Cite as: 505 U. S. 42 (1992)
Opinion of the Court
397 (1881); Norris v. Alabama, 294 U. S. 587, 599 (1935) (State cannot exclude African-Americans from jury venire on false assumption that they, as a group, are not qualified to serve as jurors).
In Swain v. Alabama, 380 U. S. 202 (1965), the Court was confronted with the question whether an African-American defendant was denied equal protection by the State's exercise of peremptory challenges to exclude members of his race from the petit jury. Id., at 209-210. Although the Court rejected the defendant's attempt to establish an equal protection claim premised solely on the pattern of jury strikes in his own case, it acknowledged that proof of systematic exclusion of African-Americans through the use of peremptories over a period of time might establish such a violation. Id., at 224-228.
In Batson v. Kentucky, 476 U. S. 79 (1986), the Court discarded Swain's evidentiary formulation. The Batson Court held that a defendant may establish a prima facie case of purposeful discrimination in selection of the petit jury based solely on the prosecutor's exercise of peremptory challenges at the defendant's trial. Id., at 87. "Once the defendant makes a prima facie showing, the burden shifts to the State to come forward with a neutral explanation for challenging black jurors." Id., at 97.4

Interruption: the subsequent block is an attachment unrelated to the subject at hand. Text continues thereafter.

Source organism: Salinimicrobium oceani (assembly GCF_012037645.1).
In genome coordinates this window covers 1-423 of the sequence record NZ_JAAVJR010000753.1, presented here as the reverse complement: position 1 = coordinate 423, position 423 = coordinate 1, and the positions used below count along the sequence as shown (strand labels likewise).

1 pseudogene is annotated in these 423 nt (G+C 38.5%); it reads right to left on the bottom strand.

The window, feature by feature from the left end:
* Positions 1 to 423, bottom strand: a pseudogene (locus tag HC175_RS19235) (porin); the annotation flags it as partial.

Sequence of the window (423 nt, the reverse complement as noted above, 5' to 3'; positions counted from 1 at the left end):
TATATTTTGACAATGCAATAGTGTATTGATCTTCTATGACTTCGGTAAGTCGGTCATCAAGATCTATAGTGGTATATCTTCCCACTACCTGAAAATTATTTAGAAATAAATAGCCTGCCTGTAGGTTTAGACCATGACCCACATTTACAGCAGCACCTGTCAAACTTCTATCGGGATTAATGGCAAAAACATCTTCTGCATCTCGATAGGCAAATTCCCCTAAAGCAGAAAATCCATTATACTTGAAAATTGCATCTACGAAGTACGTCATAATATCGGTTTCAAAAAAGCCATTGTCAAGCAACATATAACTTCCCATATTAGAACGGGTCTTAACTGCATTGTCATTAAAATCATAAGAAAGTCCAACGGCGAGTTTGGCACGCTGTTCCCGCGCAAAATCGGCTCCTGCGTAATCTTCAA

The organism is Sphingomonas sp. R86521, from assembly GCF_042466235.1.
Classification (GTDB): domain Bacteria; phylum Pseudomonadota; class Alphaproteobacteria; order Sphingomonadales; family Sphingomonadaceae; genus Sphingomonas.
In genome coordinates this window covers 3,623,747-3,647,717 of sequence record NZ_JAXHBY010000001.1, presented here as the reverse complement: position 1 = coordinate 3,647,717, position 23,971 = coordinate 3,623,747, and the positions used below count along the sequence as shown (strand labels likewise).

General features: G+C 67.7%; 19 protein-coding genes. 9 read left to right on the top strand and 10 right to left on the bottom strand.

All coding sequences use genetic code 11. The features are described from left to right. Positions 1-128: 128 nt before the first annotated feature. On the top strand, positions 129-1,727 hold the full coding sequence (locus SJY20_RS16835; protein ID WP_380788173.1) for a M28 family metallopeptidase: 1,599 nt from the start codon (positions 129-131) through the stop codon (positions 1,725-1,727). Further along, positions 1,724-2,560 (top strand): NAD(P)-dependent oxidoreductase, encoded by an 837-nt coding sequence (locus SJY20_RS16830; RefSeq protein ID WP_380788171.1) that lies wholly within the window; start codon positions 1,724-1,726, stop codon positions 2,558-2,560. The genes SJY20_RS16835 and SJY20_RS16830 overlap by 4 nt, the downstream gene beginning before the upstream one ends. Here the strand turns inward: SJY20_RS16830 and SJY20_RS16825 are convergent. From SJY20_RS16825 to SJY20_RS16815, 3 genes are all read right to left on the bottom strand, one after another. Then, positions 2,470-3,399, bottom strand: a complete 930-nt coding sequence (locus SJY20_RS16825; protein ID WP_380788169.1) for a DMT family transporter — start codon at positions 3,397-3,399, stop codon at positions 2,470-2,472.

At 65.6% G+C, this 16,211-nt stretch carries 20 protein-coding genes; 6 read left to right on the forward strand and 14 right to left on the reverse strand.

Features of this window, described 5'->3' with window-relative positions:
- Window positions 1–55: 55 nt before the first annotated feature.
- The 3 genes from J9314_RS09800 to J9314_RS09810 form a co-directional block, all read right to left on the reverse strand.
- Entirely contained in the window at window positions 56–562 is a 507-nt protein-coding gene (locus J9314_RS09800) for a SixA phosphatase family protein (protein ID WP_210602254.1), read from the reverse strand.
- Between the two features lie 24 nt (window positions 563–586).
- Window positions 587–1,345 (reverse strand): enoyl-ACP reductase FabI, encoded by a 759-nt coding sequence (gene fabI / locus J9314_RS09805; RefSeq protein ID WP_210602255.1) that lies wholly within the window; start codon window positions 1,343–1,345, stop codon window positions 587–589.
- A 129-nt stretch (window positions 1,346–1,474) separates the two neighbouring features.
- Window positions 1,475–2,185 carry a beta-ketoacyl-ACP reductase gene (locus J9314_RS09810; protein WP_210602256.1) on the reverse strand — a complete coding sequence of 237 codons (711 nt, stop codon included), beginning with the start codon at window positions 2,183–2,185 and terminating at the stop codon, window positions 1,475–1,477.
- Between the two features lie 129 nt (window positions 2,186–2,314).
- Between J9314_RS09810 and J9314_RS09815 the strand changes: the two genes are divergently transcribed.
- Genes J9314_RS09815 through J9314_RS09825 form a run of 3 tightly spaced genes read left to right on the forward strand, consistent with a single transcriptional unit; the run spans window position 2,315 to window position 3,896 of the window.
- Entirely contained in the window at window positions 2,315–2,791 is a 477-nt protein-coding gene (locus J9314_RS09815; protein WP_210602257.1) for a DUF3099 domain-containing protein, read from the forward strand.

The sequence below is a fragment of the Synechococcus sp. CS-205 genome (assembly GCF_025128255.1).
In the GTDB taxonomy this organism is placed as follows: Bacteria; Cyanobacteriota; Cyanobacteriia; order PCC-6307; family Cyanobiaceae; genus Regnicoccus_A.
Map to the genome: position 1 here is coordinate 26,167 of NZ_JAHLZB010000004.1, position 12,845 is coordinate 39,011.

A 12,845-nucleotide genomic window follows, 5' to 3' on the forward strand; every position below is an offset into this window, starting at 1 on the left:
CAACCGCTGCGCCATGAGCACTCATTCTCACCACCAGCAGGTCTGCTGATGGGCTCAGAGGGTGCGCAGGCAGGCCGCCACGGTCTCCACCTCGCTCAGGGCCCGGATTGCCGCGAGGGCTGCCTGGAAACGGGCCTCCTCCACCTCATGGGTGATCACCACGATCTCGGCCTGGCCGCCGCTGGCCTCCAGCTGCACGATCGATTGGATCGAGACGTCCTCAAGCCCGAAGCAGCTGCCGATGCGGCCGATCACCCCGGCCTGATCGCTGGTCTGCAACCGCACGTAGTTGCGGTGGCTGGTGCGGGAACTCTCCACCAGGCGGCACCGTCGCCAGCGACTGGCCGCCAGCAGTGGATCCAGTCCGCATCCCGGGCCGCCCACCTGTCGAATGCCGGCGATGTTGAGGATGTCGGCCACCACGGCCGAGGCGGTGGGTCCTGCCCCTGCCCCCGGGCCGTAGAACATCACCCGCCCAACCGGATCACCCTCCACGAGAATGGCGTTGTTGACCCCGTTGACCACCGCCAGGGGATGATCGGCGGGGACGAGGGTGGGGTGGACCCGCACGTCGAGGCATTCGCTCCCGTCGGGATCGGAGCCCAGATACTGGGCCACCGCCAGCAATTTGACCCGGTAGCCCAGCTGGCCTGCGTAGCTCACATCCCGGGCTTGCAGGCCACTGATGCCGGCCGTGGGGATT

Last Term this Court applied the Batson framework in two other contexts. In Powers v. Ohio, 499 U. S. 400 (1991), it held that in the trial of a white criminal defendant, a prosecutor is prohibited from excluding African-American jurors
4 The Batson majority specifically reserved the issue before us today. 476 U. S., at 89, n. 12. The two Batson dissenters, however, argued that the "clear and inescapable import" was that Batson would similarly limit defendants. Id., at 125-126. Justice Marshall agreed, stating: "[O]ur criminal justice system 'requires not only freedom from any bias against the accused, but also from any prejudice against his prosecution. Between him and the state the scales are to be evenly held.' Hayes v. Missouri, 120 U. S. 68, 70 (1887)." Id., at 107 (concurring opinion).
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